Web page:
POSTS TAGGED: Samsung Epic 4G Touch
Posted August 31, 2012 at 11:00 pm by jerdog
While running CyanogenMod on a CDMA device has many advantages, one glaring disadvantage is the ability to update your PRL (Preferred Roaming List) or data profile, which are only available via stock ROMs. Often times if you need to run a GPS fix or update your PRL, you need to backup your CM9 install, restore to a previous stock ROM, do the ROM dance, run the desired process, dance a jig, restore to CM9 install, and hope for the best. Well now you don’t, thanks to the Epic Touch CM team.
The Epic Touch CM team has put together a nice temporary ROM which boots the FF18 stock firmware from the /EMMC partition on the Samsung Epic 4G Touch without changing your current ROM. This temporary ROM allows you to do the follow. . . READ ON »
Posted August 23, 2012 at 04:00 am by Former Writer
For those who haven’t heard, there have been some issues with Samsung ICS leaks and brick bugs. The Samsung Epic 4G Touch was no exception to kernel- and recovery-related issues. When CM9 ROMs were were first coming out on the Epic Touch, they didn’t come with a custom recovery. To flash to a different ROM, users had to flash a Gingerbread kernel containing the proper ClockworkMod recovery, and then use that recovery to flash to a new ROM. This is because the kernel being used suffered from similar issues as the hard brick bug on other Samsung devices. Thus, it meant that trying to wipe and flash a different ROM could result in a hard brick. That problem is now solved.
Posted August 20, 2012 at 09:30 pm by Former Writer
When flashing an AOSP ROM on a CDMA phone, it’s a win-some lose-some affair. You gain the functionality that comes with a pure Android experience. However, you traditionally lose USB Modem and Diagnosis Mode on your device. For those who are unaware, USB Mode and Diagnosis Mode are accessed via codes you enter into the dialer. This is not only required to activate the phone on some networks, but also helpful in alleviating some problems like restoring your IMEI using QPST. However, for many Samsung devices, that is no longer a problem. Now, you can get all this functionality back without flashing back to a stock ROM.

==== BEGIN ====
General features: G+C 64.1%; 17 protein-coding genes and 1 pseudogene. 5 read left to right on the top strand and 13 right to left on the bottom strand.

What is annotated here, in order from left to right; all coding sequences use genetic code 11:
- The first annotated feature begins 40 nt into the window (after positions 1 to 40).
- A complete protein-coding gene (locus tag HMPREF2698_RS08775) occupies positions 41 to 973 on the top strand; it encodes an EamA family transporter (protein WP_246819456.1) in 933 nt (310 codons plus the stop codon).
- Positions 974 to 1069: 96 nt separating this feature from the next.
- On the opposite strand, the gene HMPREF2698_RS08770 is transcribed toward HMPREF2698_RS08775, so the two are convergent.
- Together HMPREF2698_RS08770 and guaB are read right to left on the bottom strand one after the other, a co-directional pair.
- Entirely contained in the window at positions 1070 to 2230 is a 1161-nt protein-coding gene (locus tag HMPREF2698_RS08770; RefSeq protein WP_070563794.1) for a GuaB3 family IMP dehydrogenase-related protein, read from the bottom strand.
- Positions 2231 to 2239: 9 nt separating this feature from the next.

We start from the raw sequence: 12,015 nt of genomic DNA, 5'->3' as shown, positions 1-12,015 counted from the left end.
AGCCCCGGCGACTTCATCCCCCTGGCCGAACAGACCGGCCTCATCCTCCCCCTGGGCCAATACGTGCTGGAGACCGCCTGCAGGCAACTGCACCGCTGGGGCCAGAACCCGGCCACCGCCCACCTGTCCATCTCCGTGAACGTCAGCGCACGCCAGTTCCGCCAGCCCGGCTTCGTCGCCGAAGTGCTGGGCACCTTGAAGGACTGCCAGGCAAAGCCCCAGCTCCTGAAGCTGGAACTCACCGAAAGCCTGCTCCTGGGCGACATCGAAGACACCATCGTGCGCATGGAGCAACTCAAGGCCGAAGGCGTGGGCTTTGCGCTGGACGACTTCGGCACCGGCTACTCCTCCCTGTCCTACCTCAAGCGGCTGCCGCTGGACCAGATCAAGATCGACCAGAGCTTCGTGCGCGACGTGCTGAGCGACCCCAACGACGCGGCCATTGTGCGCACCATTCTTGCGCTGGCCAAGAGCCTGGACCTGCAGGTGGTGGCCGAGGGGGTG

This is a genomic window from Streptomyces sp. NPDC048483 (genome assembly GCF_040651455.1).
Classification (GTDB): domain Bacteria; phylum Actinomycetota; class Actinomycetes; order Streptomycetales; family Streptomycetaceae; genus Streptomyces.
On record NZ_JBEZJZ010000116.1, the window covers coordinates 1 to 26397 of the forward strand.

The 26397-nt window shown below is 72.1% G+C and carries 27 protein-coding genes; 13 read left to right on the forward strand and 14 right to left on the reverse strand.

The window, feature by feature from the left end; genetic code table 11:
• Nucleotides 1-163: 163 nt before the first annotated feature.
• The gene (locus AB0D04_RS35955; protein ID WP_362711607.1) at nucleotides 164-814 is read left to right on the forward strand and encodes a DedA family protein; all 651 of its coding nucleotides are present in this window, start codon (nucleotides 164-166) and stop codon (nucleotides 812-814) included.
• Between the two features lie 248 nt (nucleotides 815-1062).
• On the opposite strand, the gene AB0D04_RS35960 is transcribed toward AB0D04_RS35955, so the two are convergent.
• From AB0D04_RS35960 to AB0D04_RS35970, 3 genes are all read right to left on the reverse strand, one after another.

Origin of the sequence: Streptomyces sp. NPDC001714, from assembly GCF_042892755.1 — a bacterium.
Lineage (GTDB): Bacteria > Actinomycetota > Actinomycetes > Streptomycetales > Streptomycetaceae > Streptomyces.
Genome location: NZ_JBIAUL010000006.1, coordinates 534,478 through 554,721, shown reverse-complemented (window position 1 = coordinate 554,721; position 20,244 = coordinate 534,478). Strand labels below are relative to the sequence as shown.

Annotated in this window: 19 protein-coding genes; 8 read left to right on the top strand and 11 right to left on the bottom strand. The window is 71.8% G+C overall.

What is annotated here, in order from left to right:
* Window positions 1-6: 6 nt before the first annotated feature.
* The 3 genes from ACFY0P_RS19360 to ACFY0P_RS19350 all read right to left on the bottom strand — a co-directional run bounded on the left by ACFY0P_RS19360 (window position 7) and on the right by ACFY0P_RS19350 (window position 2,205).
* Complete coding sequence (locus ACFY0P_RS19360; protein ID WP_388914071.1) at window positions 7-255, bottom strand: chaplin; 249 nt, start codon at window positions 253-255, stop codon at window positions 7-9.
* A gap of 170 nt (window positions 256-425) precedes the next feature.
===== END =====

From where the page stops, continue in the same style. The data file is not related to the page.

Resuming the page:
Posted August 15, 2012 at 04:00 pm by Former Writer
There is not much more painful to the eyes than turning on a bright display in a dark room. There are applications out there with Night Mode, but they don’t always work optimally—often eliminating colors, which makes things more difficult to read. This is a problem that the Samsung Epic 4G Touch no longer need experience.
XDA Senior Member arpruss has developed an application called GalacticNight. It requires root because it modifies the mdnie* files to adjust the colors for proper night vision. Arpruss explains the application more in depth:
. . . READ ON »
I know there is ChainFire3D, which is a great app, but this is better for nightmode. ChainFire3D does nightmode by simply dropping the green and blue col
Posted August 10, 2012 at 08:00 am by Former Writer
It would be redundant to mention yet again how prolific the spread of Jelly Bean has been over the last month and a half. With devices old and new, low spec’d and high spec’d alike, getting usable ports, it seems like almost any device is capable of running Google’s latest and greatest. To add to the already long list of devices, the HTC Flyer and EVO View 4G along with the Samsung Epic 4G Touch now have their own Jelly Bean ports.